Life

Commuting after coronavirus: what will our commutes really look like after lockdown?

1.8km queues, 17-hour journeys, and public hand sanitiser stations? Oh my!

A lot of people were left thoroughly confused when, on 13 May, Boris Johnson announced his amendments to the coronavirus lockdown guidelines. Primarily, that people should go back to work if they can’t work from home, and that they should avoid using public transport unless absolutely necessary.

Why? Well, because a lot of us rely on public transport to get to work – particularly if we work in one of the UK’s cities.

According to Transport for London (TfL) stats, some 1.35 billion people use the London Underground every single year, with over 50% of city-dwellers commuting by bus, train, or tube.

Outside of London, things are little different. In fact, while cars are a more popular means of getting to work, about a quarter of commutes in Birmingham, Manchester and Liverpool are made using public transport.

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So, how is this going to work?

TfL says it can only manage up to 15% of normal passenger levels and still maintain social distancing. Using this as a launchpad, The Guardian has calculated that the queues alone to access stations could stretch back to as far as two stations away.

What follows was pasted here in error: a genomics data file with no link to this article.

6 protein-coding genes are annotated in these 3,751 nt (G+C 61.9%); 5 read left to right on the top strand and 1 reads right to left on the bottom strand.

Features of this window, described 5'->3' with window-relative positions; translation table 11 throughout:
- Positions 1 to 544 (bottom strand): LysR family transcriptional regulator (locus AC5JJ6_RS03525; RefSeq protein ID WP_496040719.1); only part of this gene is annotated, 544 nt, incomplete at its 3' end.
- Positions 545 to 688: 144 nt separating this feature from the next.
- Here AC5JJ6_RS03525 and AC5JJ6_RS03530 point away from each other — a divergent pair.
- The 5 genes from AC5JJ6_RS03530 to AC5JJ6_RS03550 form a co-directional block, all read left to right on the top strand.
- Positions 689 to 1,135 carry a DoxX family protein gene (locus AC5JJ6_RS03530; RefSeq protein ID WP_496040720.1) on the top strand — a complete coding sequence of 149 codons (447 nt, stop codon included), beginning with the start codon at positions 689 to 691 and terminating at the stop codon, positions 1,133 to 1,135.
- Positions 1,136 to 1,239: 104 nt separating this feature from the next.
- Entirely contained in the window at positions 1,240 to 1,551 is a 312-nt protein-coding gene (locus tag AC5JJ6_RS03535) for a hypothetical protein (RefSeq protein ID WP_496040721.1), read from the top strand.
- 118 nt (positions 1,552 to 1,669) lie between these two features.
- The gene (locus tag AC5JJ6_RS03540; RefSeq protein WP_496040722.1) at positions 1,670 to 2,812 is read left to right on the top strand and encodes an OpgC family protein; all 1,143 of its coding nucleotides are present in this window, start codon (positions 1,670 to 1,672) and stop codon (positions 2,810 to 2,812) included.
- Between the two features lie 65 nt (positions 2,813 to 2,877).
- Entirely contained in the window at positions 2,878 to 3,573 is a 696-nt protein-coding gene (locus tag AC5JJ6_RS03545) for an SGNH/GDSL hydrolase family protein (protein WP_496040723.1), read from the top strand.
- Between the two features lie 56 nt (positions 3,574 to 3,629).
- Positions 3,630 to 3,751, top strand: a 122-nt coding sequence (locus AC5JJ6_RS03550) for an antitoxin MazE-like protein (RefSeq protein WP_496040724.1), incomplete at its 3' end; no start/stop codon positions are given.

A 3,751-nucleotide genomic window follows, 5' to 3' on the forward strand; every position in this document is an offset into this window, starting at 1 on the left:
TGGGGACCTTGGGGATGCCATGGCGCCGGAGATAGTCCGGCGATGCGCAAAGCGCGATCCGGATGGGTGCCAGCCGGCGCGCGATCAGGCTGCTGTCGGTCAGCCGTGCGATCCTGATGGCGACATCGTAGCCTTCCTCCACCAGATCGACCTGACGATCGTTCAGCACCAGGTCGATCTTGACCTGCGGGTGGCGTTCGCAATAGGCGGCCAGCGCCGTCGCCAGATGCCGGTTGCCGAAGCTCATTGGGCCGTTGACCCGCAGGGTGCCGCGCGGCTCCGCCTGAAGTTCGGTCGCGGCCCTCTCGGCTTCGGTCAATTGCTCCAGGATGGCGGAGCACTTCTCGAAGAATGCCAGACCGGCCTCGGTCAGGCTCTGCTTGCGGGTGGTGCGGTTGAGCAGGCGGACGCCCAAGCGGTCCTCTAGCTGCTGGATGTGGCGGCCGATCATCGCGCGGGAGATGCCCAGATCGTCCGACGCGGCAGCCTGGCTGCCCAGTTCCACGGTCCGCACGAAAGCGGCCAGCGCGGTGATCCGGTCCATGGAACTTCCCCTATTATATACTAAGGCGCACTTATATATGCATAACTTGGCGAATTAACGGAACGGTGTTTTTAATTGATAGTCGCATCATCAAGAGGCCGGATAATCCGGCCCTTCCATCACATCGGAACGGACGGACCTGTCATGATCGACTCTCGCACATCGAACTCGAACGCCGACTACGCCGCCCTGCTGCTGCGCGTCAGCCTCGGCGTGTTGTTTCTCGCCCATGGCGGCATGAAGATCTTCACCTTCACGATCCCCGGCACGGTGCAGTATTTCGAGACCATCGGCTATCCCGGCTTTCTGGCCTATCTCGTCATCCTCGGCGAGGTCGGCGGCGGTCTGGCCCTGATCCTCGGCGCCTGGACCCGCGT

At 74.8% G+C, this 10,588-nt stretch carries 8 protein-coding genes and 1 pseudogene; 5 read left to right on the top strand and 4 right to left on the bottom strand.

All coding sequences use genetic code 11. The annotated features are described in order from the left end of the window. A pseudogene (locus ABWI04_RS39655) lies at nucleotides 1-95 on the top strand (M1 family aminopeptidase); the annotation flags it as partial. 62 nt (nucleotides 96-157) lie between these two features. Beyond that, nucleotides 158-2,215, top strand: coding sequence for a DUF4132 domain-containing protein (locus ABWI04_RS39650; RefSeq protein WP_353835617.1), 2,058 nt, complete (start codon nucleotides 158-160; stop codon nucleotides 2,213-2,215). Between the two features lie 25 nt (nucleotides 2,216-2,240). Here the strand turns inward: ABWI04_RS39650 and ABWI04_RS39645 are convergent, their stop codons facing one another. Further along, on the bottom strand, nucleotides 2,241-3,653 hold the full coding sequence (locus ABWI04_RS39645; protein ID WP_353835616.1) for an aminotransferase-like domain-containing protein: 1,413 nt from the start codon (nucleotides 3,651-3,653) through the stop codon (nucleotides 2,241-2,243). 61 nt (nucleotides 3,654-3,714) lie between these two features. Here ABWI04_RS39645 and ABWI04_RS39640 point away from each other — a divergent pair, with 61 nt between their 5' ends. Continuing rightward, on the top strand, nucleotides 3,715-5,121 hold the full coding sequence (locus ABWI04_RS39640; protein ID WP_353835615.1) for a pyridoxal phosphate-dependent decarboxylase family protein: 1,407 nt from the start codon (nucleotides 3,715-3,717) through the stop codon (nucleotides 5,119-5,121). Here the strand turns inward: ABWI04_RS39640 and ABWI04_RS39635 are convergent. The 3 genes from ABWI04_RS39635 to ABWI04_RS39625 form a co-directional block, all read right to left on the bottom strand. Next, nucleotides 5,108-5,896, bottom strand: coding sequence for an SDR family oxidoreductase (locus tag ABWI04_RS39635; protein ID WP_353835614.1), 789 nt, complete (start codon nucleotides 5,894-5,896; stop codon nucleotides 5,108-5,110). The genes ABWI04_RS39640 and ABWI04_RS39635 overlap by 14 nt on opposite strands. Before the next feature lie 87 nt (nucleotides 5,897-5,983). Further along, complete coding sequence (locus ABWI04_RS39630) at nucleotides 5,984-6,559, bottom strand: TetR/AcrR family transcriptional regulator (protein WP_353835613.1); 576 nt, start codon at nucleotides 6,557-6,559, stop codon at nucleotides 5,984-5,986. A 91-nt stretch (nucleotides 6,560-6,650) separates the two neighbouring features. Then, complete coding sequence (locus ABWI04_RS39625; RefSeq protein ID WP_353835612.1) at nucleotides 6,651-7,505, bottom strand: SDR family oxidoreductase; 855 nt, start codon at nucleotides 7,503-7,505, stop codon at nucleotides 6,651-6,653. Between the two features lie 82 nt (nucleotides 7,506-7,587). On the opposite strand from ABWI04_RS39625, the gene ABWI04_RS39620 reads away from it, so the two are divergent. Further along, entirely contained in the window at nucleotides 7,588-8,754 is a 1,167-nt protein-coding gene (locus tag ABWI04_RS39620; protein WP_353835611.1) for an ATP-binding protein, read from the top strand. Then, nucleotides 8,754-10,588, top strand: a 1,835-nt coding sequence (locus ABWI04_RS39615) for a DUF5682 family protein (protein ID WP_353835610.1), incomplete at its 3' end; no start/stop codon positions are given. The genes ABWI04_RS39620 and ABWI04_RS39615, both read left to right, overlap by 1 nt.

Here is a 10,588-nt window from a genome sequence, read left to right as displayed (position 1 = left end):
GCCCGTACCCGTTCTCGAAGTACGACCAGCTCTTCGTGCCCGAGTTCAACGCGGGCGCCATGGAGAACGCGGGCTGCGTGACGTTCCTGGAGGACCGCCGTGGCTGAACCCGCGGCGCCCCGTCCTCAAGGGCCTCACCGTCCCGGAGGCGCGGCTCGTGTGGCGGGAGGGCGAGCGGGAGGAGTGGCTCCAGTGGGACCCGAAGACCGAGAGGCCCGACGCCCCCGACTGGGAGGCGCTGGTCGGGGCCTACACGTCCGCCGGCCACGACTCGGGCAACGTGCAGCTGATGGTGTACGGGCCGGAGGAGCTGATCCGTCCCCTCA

Think about it: standing two metres apart, 40 people would fill 80 metres of pavement. So, if everyone tried to resume their morning commute as normal, there would be roughly “909 people waiting outside Clapham North station”, with a 1.8km queue to boot.

This spells trouble for many a commuter. Indeed, as Sarah Biddlecombe notes: “My usual commute involves queuing to get into either Brixton or Clapham South tube, followed by queuing on the platform. And, after watching six or eight packed trains go by, I eventually squash myself into a rammed carriage.

“It usually takes around an hour, and this would easily double if I attempted to rely on a bus. Google Maps tells me it’s almost a two hour walk from my flat to the office, which doesn’t sound so appealing when you consider the fact it would wind up a four hour round trip!”

If everyone tried to resume their morning commute as normal, there would be roughly “909 people waiting outside Clapham North station”.

Jazmin Kopotsha adds: “I hate the Tube, so having another reason to avoid going underground hasn’t affected that non-aspect of my commute to work. That said, I had half expected to feel a little bit easier about travelling on the Tube under the naïve assumption that a crisis like this would dramatically lessen the number of people travelling on the Victoria and Northern Lines. But the recent photos of people commuting to work on packed trains have only heightened my anxieties.

“The bus, which is usually my saviour, also now feels off limits because I’m not sure I’ll feel entirely comfortable being on public transport for a while. So that leaves me with walking. A two hour and nine-minute walk through south London, across London Bridge and into Holborn to get to my office each day. I played with my route on Google Maps to try and at least take me through some nice parks but that adds a good 20-30 minutes to my journey.

“And no, before you ask, I don’t have a bike and am too terrified of the London roads to try it.”

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What else is being done to ease the pressure?